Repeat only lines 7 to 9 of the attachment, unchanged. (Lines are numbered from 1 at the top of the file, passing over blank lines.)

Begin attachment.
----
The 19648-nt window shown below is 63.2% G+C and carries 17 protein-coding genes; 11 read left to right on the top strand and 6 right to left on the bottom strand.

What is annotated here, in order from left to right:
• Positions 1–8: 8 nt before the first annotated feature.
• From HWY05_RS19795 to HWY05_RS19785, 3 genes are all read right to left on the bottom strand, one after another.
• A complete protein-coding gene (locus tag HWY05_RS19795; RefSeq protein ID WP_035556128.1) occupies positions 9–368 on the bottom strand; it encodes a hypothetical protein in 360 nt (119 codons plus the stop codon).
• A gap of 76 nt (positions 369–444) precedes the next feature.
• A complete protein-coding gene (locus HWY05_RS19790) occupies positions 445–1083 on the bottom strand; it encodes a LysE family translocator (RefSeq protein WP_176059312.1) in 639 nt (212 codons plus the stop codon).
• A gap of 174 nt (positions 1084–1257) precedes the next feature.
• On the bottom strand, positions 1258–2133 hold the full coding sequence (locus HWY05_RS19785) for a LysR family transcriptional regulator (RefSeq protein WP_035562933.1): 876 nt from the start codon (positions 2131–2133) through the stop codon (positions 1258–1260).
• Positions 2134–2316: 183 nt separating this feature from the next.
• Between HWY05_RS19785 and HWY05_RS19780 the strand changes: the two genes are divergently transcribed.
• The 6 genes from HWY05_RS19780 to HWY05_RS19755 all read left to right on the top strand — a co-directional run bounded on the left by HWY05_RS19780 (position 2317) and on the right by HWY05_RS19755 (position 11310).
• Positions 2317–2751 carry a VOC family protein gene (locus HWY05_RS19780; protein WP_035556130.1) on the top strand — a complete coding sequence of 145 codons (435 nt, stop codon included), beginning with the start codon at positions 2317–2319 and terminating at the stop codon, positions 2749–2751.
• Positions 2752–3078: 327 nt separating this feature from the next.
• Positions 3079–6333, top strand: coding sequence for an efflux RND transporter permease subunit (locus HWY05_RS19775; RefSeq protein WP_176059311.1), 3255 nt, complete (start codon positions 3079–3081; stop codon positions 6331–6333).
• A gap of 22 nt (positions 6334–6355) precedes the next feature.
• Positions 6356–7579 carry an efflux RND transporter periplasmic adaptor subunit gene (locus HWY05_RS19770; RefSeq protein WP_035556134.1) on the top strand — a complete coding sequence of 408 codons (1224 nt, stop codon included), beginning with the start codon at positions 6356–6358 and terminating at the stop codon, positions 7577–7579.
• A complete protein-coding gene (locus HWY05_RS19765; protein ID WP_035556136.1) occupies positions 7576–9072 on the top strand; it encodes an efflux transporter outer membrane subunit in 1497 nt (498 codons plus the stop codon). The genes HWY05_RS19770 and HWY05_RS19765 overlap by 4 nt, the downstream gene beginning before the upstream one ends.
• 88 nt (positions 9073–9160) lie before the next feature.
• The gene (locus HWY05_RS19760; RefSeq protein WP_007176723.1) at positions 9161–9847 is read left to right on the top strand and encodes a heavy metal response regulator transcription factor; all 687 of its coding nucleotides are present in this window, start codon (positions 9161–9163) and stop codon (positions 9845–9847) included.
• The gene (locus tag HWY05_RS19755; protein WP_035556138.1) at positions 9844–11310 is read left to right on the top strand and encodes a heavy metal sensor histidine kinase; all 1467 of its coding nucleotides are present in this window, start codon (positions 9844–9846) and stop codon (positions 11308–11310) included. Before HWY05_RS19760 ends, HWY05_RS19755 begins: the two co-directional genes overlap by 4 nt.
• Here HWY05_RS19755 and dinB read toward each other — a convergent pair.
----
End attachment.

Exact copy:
• A complete protein-coding gene (locus HWY05_RS19790) occupies positions 445–1083 on the bottom strand; it encodes a LysE family translocator (RefSeq protein WP_176059312.1) in 639 nt (212 codons plus the stop codon).
• A gap of 174 nt (positions 1084–1257) precedes the next feature.
• On the bottom strand, positions 1258–2133 hold the full coding sequence (locus HWY05_RS19785) for a LysR family transcriptional regulator (RefSeq protein WP_035562933.1): 876 nt from the start codon (positions 2131–2133) through the stop codon (positions 1258–1260).